2.7.2 Nuclear Selection 28

2.7.3 Nuclear Competence 29

2.8 Parasexual Recombination 30

2.9 Concluding Remarks 31

References 31

PART II Interactions of Fungi with Other Organisms

Chapter 3 Fungi as Symbiotic Partners 35

3.1 Mycorrhiza 35

3.1.1 Types of Mycorrhiza 36

3.1.2 Techniques of Studying Mycorrhizal Symbiosis 36

3.1.3 Diffusible Host and Fungal Factors 39

3.1.4 Differentially Expressed Plant Genes 40

3.1.5 Multiple Genomes 41

3.2 Lichen 42

3.2.1 Mycobiont and Photobiont 44

3.2.2 Lichen Synthesis 44

3.2.3 Transfer of Carbohydrate in Lichen Symbiosis 45

3.3 Some Unanswered Questions 45

References 45

Chapter 4 Fungi as Plant Pathogens 47

4.1 Early Ideas on Plant Diseases 47

4.2 Some Striking Fungal Diseases 49

4.2.1 Diseases of Crop Plants 49

4.2.2 Fungal Diseases of Trees 50

4.3 Classes of Plant Pathogenic Fungi 51

4.3.1 Necrotrophic and Biotrophic Fungi 51

4.4 General Features of Pathogenesis 51

4.4.1 Adhesion of Spores 53

4.4.2 Directional Growth 53

4.4.3 Infection Structures 54

4.4.4 Production of Cutinase 57

4.4.5 Production of Toxins 57

4.4.6 Detoxification of Saponins 58

4.5 Concluding Remarks 60

References 60

PART III Model Fungi in Research

Chapter 5 Neurospora: A Gateway to Biology 65

5.1 Habitat, Life Style and Life Cycle 65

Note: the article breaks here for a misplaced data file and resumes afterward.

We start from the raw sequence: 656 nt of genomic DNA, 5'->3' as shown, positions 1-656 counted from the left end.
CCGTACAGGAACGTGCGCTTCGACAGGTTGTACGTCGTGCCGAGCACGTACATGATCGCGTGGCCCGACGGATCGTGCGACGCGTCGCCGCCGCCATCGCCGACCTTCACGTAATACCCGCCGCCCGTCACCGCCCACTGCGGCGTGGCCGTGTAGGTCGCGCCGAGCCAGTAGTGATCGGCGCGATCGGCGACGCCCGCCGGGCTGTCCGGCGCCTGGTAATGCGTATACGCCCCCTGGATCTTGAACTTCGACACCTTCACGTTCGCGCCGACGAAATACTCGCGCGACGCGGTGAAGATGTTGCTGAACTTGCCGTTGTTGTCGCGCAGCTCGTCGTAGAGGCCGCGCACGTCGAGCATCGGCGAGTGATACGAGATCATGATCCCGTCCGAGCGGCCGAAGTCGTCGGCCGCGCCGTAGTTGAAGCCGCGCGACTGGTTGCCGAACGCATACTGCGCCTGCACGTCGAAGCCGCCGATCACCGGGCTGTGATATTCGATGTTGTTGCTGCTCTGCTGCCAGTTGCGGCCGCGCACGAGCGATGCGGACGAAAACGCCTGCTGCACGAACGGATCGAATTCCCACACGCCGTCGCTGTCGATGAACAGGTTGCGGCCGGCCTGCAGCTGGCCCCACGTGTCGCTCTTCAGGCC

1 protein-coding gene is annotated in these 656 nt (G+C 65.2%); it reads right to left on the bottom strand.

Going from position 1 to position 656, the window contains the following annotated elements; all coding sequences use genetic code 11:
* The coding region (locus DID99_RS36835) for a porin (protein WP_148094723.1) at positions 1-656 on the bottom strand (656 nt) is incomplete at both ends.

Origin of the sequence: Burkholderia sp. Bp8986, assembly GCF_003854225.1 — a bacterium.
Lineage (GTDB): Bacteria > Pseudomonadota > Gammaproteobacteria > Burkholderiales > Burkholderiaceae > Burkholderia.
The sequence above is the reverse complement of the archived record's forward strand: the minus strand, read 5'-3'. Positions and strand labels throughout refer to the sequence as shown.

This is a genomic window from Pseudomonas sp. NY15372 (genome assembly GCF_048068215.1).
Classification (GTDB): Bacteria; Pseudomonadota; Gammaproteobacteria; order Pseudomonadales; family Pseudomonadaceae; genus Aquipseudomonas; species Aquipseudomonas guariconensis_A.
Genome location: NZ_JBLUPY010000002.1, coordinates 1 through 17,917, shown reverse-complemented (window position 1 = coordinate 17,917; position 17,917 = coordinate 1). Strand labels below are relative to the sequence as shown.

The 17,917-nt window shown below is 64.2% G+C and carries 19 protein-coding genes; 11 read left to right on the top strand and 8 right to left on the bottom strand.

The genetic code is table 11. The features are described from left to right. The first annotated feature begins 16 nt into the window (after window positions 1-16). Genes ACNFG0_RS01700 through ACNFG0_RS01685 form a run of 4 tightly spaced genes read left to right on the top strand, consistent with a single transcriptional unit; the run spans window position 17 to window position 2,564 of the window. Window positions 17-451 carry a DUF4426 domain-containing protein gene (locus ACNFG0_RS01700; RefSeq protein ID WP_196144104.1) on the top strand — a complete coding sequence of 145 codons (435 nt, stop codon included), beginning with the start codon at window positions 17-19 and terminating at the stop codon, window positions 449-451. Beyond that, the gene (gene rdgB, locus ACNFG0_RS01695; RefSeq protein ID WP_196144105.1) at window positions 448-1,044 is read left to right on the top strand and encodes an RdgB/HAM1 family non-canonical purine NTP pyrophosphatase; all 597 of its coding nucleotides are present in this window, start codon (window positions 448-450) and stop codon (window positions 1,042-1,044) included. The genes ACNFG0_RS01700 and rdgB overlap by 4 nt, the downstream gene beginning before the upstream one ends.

5.2 Meiotic Events 70

5.3 Gene Maps 73

5.4 One Gene-One Enzyme Hypothesis 76

5.5 Molecular Revolution 78

5.6 Revelations from Genome Sequence 78

5.7 Concluding Remarks 79

References 80

Chapter 6 Yeast: A Unicellular Paradigm for Complex

Biological Processes 81

6.1 Introduction 81

6.2 Molecular Mechanisms of DNA Replication and Cell Division 82

6.2.1 cdc Genes 85

6.3 Bud Growth and Polarity 85

6.4 Mating and Signal Transduction Cascade 89

6.5 Protein Targeting 91

6.6 Mitochondrial Biogenesis 92

6.7 Functional Genomics 94

6.7.1 Number of Yeast Genes 96

6.7.2 Expression Pattern of Genes Using DNA Microarrays 98

6.7.3 Mapping Transcription Network 98

6.8 Proteomics and System Biology Modeling 100

6.9 Concluding Remarks 103

References 103

Chapter 7 Aspergillus nidulans: A Model for Study of Form and Asexual Reproduction 107

7.1 Conidiophore Morphogenesis 108

7.1.1 Developmental Competence 109

7.2 Microcycle Conidiation 109

7.3 Conidiation Genes 109

7.4 Conidiation Trigger 111

7.5 Regulatory Pathway 112

7.6 Summary 114

References 114

Chapter 8 Ustilago maydis: Mechanisms in Sexual

Reproduction 117

8.1 Heterothallism vs. Homothallism 117

8.2 Cell-Cell Recognition 118

8.2.1 Mating Types 118

8.3 Extracellular Recognition 121

8.3.1 The a Locus 121

8.3.2 Pheromone and Receptor 122

8.4 Intracellular Recognition 124

8.4.1 The b Locus 124

8.5 Overview 126

References 126

PART IV Gene Manipulation in Fungi

Chapter 9 Transformation of Fungi and Discovery of Gene-Silencing Phenomena 129

9.1 Transformation Procedure 129

9.2 Homologous vs. Ectopic Integration of Transgene 131

9.3 Purification of Transformant 132

9.4 Gene-Silencing Phenomena 132

9.4.1 Silencing by Mutation (RIP) 132

9.4.2 Meiotic Silencing by Unpaired DNA (MSUD) 134

9.4.3 Silencing by DNA Methylation (MIP) 135

9.4.4 Quelling 136

9.4.5 Internuclear Gene Silencing 140

9.5 Concluding Remarks 141

References 141

PART V Adaptations

Chapter 10 Thermophilic Fungi: Eukaryotic Life at High Temperature 145

10.1 Discovery 146

10.1.1 Self-Heating of Stored Agricultural Products 146